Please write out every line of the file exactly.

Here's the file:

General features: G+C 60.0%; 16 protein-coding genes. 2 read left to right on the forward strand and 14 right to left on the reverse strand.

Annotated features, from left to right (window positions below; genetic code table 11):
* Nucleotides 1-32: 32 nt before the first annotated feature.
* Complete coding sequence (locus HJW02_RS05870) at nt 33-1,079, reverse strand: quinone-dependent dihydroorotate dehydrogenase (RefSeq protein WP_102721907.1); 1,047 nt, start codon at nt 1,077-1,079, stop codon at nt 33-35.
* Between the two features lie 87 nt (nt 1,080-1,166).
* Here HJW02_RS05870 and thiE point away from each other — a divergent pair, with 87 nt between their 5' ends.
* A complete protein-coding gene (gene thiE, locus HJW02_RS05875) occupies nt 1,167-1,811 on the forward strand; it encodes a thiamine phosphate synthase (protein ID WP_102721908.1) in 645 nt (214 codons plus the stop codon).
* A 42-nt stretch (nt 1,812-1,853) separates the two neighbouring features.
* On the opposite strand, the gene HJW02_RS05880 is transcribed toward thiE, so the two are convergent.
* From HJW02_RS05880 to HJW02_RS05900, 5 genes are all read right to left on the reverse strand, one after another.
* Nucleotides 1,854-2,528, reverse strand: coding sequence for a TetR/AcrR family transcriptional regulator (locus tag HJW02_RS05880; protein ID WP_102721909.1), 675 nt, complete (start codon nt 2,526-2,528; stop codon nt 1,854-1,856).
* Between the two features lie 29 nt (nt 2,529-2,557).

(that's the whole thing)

General features: G+C 60.0%; 16 protein-coding genes. 2 read left to right on the forward strand and 14 right to left on the reverse strand.

Annotated features, from left to right (window positions below; genetic code table 11):
* Nucleotides 1-32: 32 nt before the first annotated feature.
* Complete coding sequence (locus HJW02_RS05870) at nt 33-1,079, reverse strand: quinone-dependent dihydroorotate dehydrogenase (RefSeq protein WP_102721907.1); 1,047 nt, start codon at nt 1,077-1,079, stop codon at nt 33-35.
* Between the two features lie 87 nt (nt 1,080-1,166).
* Here HJW02_RS05870 and thiE point away from each other — a divergent pair, with 87 nt between their 5' ends.
* A complete protein-coding gene (gene thiE, locus HJW02_RS05875) occupies nt 1,167-1,811 on the forward strand; it encodes a thiamine phosphate synthase (protein ID WP_102721908.1) in 645 nt (214 codons plus the stop codon).
* A 42-nt stretch (nt 1,812-1,853) separates the two neighbouring features.
* On the opposite strand, the gene HJW02_RS05880 is transcribed toward thiE, so the two are convergent.
* From HJW02_RS05880 to HJW02_RS05900, 5 genes are all read right to left on the reverse strand, one after another.
* Nucleotides 1,854-2,528, reverse strand: coding sequence for a TetR/AcrR family transcriptional regulator (locus tag HJW02_RS05880; protein ID WP_102721909.1), 675 nt, complete (start codon nt 2,526-2,528; stop codon nt 1,854-1,856).
* Between the two features lie 29 nt (nt 2,529-2,557).